So Long New York - AN ARTSY JOURNEY #26
The next morning we stepped out of the hotel and into the bustle of NYC. We wanted to be at the Javits by seven for our first day of working the trade show booth at Galleria alongside Art Expo.
“There’s time for a cup of coffee,” I said to Val.
We scurried to the corner to cross the street with the traffic light. While waiting for the signal to change, hundreds of people whisked around us, hustling in and out of the nearby subway stairwell. When the light flashed green, the crowd carried us across and planted us on the other side.
Inside the deli a man scurried behind the counter. “Black coffee, please,” I said.
“Don’t ya want caw-fee regular?” he asked as his New York accent slurred the word coffee.
“No, thank you,” I said, knowing most New Yorkers drank their coffee with cream, otherwise known as regular. From the hotel courtesy coffee, I also knew they drank it strong and I preferred my coffee a bit weaker. “Could you add a little water to it?” I asked.
“Lady,” he gave me a squinty eye. “I make caw-fee with water.”
I was bumped from behind by the next person waiting in the shoulder-to-shoulder line. I nodded and took my coffee the way it came out of the urn.
We hustled to the Javits Center. At the booth, behind the front display tables, decked out in our dressed-to-the-nines business suits, panty hose, and heels – no artsy scarf for me – Val and I crawled around the concrete cement Javits floor and assembled the display bin. Luckily it was still early so most of the venders hadn’t arrived.
Shortly the trade show opened and a stream of patrons strolled by the booth. We talked non-stop through the entire day and into the night. Exhausted we caught the last shuttle to the hotel. We entered the room ready to crash. Upon swinging the door open, we found the room in the same disheveled mess we had left it trying to fly out the door before dawn.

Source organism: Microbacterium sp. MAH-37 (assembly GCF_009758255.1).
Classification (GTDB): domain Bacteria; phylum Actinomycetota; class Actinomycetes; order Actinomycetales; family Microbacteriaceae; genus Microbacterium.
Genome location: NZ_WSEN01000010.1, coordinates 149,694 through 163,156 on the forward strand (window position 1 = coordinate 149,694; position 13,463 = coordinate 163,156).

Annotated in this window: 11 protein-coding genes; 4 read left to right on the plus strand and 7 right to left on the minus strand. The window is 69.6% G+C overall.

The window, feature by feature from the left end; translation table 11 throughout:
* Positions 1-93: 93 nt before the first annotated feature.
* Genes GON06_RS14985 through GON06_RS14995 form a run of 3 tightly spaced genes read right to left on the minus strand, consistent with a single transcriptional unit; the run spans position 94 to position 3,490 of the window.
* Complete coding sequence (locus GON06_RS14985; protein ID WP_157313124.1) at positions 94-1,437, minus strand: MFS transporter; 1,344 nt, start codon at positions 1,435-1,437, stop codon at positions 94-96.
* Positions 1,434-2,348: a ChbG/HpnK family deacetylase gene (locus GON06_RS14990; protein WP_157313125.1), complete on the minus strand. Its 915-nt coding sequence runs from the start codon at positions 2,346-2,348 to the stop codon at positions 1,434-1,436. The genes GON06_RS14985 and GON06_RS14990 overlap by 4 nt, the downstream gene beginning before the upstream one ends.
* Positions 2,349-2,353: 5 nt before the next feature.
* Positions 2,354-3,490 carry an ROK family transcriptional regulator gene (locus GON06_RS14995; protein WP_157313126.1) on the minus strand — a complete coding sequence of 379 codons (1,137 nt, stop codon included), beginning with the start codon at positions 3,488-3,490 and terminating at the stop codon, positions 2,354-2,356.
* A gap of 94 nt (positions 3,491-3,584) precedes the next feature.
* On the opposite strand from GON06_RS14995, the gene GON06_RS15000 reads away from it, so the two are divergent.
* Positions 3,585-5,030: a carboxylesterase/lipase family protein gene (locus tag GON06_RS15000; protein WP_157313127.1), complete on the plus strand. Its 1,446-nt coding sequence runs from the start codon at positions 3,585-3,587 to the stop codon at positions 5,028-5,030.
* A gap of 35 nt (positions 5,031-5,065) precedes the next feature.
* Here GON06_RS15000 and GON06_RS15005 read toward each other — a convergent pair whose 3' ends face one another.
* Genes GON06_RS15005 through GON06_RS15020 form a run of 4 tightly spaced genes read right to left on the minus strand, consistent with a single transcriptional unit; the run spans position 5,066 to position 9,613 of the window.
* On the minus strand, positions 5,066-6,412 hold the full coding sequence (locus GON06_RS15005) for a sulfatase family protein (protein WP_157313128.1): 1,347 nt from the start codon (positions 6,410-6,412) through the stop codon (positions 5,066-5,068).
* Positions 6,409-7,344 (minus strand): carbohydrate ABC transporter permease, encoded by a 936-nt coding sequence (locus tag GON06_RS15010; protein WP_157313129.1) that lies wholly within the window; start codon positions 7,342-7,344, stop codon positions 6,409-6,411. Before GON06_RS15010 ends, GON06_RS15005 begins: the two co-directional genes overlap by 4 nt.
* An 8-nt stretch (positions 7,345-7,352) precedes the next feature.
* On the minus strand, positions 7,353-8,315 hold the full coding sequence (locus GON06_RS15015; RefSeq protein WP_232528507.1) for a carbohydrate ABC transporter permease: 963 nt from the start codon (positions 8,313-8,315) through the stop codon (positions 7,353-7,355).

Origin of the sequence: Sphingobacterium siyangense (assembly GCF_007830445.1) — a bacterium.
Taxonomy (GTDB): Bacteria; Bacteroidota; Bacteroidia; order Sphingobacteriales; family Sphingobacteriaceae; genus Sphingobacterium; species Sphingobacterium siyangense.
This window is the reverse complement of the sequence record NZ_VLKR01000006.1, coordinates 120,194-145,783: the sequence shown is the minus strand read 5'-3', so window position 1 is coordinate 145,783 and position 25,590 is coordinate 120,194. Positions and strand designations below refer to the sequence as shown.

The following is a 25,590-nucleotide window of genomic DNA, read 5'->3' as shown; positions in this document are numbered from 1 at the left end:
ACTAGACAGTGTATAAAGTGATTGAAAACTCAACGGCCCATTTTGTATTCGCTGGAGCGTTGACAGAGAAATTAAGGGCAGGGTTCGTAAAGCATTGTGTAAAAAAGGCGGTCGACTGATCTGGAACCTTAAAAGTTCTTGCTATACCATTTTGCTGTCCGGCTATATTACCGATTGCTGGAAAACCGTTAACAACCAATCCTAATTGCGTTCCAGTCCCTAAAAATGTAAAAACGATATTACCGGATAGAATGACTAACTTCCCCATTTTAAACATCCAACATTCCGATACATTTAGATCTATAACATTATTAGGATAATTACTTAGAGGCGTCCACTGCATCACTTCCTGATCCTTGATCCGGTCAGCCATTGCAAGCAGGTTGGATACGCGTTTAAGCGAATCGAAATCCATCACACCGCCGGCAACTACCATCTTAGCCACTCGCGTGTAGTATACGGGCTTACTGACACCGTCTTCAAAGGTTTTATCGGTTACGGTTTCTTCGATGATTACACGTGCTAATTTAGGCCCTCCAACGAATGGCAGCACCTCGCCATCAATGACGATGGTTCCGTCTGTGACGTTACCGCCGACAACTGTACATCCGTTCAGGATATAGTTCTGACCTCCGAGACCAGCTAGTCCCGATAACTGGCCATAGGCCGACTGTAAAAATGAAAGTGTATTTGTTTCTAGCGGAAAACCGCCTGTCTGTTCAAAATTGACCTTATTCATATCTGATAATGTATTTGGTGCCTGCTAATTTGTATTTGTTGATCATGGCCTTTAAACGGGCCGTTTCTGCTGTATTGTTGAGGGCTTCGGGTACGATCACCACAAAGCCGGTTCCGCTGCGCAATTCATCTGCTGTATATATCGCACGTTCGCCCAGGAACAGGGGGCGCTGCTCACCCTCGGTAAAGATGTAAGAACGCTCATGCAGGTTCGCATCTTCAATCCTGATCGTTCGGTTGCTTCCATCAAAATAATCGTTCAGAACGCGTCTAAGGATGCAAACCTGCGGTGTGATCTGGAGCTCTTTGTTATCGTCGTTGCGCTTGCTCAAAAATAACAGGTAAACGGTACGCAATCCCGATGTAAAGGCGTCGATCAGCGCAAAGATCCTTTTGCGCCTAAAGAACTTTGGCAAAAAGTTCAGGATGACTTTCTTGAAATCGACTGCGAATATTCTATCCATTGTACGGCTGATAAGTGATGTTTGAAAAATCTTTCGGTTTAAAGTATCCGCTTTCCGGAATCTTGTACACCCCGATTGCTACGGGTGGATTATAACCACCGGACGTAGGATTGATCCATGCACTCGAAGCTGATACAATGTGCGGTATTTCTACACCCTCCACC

“What happened to the maid service?” Val screeched.
“I don’t know, but I’m too tired to care,” I said, falling onto the bed still fully dressed.
“Well, I’m calling down for clean towels,” Val said, picking up the phone.
The towels arrived promptly. White, fresh, fluffy towels were all we really needed since it was late and we would be waking before dawn once again.
Early the next morning we hustled onto the street. “Coffee?” I asked Val.
“Sure,” she nodded.
We wormed our way through the maze of people to the corner deli.
Before I could order, the dark-haired man from yesterday said, “Black with water?”
My jaw dropped. In the heart of the city with eight million people he remembered me. Later I realized New Yorkers know their neighborhoods. Being an outsider, I couldn’t physically see the boundaries, but New Yorkers knew them.
The show was another dawn to dusk day. This time, when returning to the hotel room, it was spotless when we arrived.
The next morning at check-out, I studied the bill. I couldn’t believe it. The hotel had given us a complimentary night for the cleaning misunderstanding! That was hundreds of dollars of savings. I felt like I could tap-dance to the Javits.
But I didn’t dance for long. This was the last day to exhibit and as the show concluded, my dream to be waltzed away by a poster publisher never happened. Thousands of posters would not be printed of my artwork. I would not be rolling in the royalties.Yet, I gathered a pocketful of leads and sold a sizable amount of the limited editions with numerous galleries buying the entire three-piece set.
I also had interior designers requesting original samples. The results of the show would ripple in for months.
As for the nightmare, broom-shaped, easel box, we shipped it back with the rest of the containers. We gladly cabbed it to the airport with only carry-on luggage.